Disguised distributions: Private equity considerations

Disguised distribution: Private equity considerations

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We consider the real life experience of anti-avoidance legislation to prevent privately owned companies from providing loans as a form of disguised distribution in the context of a typical private equity backed group.

Key Points 

What is the issue?

The ‘close’ company and ‘loan to participator’ legislation exists as anti-avoidance to prevent privately owned companies or groups from providing loans to shareholders or directors as a form of disguised distribution.

What does it mean for me?

This adds an additional degree of complexity in respect of company and shareholder transactions.

What can I take away?

Where a company or group is deemed to be ‘close’ for UK corporation tax purposes, consideration should be given to potential tax charges under the ‘loans to participator’ provisions (commonly known as a ‘section 455 charge’).

The ‘close’ company and ‘loan to participator’ legislation exists as anti-avoidance to prevent privately owned companies or groups from providing loans to shareholders or directors as a form of disguised distribution. The legislation essentially seeks to treat the loan as if it were a distribution for tax /purposes and charges tax on the company at a rate equivalent to the higher dividend tax rate.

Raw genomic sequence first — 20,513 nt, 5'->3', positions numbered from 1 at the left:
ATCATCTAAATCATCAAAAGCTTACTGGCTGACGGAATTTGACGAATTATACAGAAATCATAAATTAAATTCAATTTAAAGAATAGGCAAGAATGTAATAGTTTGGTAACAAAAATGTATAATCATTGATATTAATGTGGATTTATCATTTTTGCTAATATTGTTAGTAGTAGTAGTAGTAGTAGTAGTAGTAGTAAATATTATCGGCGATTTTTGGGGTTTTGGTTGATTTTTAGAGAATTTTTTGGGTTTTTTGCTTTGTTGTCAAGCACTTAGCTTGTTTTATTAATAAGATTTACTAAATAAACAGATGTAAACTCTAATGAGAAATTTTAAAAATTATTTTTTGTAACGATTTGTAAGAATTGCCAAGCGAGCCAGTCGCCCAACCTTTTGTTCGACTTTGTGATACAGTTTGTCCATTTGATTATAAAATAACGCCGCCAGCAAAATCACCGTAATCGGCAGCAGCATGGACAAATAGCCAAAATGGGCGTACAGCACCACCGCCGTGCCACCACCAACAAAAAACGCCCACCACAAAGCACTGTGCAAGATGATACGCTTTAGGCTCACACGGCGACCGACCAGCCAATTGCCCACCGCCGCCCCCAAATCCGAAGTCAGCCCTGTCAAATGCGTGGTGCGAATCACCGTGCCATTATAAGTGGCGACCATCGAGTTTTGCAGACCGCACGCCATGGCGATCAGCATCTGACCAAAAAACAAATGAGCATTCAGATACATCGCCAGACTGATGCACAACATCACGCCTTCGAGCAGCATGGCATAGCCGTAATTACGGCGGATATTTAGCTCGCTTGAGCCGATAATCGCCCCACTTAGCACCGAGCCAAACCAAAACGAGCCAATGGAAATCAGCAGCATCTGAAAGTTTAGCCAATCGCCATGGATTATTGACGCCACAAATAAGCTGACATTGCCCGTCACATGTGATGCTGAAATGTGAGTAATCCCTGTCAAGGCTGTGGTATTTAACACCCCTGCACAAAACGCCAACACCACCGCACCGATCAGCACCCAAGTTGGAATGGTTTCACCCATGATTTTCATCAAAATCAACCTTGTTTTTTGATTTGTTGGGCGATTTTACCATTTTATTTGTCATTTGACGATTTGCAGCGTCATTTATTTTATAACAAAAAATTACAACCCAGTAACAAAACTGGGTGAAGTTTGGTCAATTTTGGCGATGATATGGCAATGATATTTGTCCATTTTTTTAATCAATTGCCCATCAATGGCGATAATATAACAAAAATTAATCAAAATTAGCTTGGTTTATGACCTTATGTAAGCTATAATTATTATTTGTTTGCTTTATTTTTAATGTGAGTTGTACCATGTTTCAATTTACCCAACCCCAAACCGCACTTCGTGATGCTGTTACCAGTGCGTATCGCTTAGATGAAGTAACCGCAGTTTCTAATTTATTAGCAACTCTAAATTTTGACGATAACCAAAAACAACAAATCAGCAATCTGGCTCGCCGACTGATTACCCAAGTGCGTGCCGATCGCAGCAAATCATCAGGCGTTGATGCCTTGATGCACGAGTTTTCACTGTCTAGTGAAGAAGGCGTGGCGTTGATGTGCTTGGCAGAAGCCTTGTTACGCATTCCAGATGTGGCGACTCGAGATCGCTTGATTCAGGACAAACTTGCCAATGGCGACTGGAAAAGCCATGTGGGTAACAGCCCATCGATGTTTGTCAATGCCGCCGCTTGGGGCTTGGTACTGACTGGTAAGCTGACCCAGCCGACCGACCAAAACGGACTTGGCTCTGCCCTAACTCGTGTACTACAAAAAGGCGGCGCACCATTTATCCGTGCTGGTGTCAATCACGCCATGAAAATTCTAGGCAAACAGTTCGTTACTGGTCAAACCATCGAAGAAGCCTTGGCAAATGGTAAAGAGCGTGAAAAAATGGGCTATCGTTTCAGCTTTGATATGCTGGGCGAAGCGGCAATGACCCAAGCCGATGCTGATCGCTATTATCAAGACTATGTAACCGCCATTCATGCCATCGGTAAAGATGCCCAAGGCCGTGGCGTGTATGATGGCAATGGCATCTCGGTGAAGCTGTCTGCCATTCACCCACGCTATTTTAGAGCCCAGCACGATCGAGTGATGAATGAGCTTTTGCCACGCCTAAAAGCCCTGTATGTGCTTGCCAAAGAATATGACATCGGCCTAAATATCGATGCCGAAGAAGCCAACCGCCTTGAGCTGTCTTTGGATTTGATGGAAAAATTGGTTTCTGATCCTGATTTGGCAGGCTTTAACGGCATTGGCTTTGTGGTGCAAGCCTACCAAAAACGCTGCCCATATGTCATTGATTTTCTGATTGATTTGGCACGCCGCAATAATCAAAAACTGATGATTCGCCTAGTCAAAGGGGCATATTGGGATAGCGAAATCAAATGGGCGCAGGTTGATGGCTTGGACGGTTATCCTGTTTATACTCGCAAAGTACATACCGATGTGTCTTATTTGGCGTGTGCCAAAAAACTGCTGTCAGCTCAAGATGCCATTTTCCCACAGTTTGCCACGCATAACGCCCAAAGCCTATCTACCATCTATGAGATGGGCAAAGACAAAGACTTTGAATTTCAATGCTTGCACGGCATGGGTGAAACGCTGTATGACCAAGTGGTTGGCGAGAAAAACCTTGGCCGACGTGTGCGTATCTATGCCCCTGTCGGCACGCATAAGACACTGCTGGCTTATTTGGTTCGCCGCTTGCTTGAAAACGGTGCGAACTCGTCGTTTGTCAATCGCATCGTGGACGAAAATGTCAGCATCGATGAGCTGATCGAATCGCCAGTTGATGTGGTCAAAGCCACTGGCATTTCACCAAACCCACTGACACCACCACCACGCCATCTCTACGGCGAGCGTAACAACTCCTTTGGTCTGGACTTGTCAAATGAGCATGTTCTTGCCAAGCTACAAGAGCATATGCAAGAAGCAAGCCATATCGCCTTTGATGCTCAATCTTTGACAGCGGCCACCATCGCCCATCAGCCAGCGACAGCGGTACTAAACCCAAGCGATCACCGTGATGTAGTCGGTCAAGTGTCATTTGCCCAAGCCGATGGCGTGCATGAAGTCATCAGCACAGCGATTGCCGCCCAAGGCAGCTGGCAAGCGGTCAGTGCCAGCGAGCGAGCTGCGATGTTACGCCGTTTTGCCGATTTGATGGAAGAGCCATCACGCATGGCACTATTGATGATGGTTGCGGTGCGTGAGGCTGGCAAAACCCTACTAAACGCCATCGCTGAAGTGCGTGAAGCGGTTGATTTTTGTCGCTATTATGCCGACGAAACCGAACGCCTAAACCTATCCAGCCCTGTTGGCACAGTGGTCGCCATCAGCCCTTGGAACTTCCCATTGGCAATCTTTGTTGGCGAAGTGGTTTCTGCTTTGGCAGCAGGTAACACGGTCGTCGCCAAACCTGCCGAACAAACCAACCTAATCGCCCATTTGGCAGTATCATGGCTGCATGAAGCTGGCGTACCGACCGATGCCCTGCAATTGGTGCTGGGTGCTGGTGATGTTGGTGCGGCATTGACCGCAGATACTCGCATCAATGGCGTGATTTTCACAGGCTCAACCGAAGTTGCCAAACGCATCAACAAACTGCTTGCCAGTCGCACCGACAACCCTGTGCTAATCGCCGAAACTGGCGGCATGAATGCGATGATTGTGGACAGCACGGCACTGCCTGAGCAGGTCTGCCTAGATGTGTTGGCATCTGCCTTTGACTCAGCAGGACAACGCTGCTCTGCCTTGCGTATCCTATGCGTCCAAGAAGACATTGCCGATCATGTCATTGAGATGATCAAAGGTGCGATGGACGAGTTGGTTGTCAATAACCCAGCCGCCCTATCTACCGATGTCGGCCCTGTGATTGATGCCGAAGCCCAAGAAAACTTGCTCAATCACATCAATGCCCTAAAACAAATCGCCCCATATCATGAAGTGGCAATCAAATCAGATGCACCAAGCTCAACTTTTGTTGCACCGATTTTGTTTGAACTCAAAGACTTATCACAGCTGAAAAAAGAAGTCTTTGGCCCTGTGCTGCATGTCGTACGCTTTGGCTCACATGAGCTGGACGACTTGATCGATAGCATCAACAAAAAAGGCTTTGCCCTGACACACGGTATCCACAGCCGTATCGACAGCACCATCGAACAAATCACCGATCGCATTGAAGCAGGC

Whilst this is generally the intention of the provisions, the drafting of the legislation is extremely broad, such that seemingly unintended scenarios (such as intra-group loans within close groups) can still be caught.

This article deals with real life experience of these provisions in the context of a typical private equity backed group.

This issue may not be considered until it is picked up as part of pre-transaction structuring or due diligence. It adds an additional degree of complexity in respect of addressing the tax risks that may be identified by interested parties as part of an already time pressured process.

Technical recap: ‘close’ company

Broadly, a company or group is deemed to be ‘close’ where it is controlled by either five or fewer ‘participators’ or any number of participators who are directors (Corporation Tax Act (CTA) 2010 s 439). This is an over-simplification, as concluding on whether or not a company or group is ‘close’ can take a significant amount of analysis. However, for the purposes of this article this overview should be sufficient.